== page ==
A group of senior Conservatives, including Lord Frost, have written to Nadine Dorries warning her that the Online Harms Bill, which is still very much alive despite Boris’s resignation, poses a grave threat to free speech. The Telegraph has more.
The Online Harms Bill could allow a future Labour government to clamp down on free speech, says Lord Frost and senior Tories.
The former Brexit minister is among nine senior Tories who are demanding Nadine Dorries ditch plans to regulate legal but harmful content online because of fears a future Labour government could use it to censor free speech.
The group which also includes former ministers David Davis and Steve Baker and Sir Graham Brady, the chair of the 1922 Committee, have written to the Culture Secretary warning that the plans give the Government unprecedented powers to designate “harmful” content.
They said this could lead to “political censorship” online as social media companies would respond by suppressing such content as well as allowing a future secretary of state to use the power to lean on the tech giants to remove speech they subjectively dislike.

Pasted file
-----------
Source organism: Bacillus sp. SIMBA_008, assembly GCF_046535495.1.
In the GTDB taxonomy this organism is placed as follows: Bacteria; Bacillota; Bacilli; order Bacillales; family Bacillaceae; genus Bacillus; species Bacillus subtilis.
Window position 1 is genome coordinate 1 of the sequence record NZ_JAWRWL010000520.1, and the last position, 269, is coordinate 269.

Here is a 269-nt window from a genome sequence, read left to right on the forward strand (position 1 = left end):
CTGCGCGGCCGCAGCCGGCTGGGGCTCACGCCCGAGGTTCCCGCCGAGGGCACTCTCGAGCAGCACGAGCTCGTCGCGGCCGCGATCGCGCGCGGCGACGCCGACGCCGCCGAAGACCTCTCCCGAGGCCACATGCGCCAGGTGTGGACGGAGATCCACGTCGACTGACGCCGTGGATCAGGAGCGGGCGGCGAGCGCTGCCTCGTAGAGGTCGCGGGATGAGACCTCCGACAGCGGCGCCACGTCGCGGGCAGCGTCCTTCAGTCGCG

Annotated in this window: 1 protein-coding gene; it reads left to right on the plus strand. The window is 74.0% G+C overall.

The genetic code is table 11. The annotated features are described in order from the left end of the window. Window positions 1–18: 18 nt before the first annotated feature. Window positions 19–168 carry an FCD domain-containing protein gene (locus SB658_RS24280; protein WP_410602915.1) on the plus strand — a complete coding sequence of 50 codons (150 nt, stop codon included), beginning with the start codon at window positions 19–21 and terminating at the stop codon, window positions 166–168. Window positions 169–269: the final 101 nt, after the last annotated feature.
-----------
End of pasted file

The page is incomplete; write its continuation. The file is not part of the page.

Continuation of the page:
“This will apply to your successors in post, who will include your political opponents,” they said in their letter seen by the Telegraph.
“The ratcheting effect on our civil liberties is already happening in real time. The Labour Party has expressed its intention to expand the regulatory framework to include ‘health-related misinformation and disinformation’.
“This could lead to the state designating social media companies as the arbiter of truth online and presents serious problems for freedom of speech.”
The MPs and peers urge the Government to ditch clause 13 of the online safety Bill which enacts the plans to regulate legal but harmful content.
“We are concerned about both the legal precedent set by the state targeting so-called ‘legal but harmful’ speech and the censorious impact this measure would have,” they said.
“We cannot support a two-tier system where the public may be prohibited from saying things online that are lawful to say offline.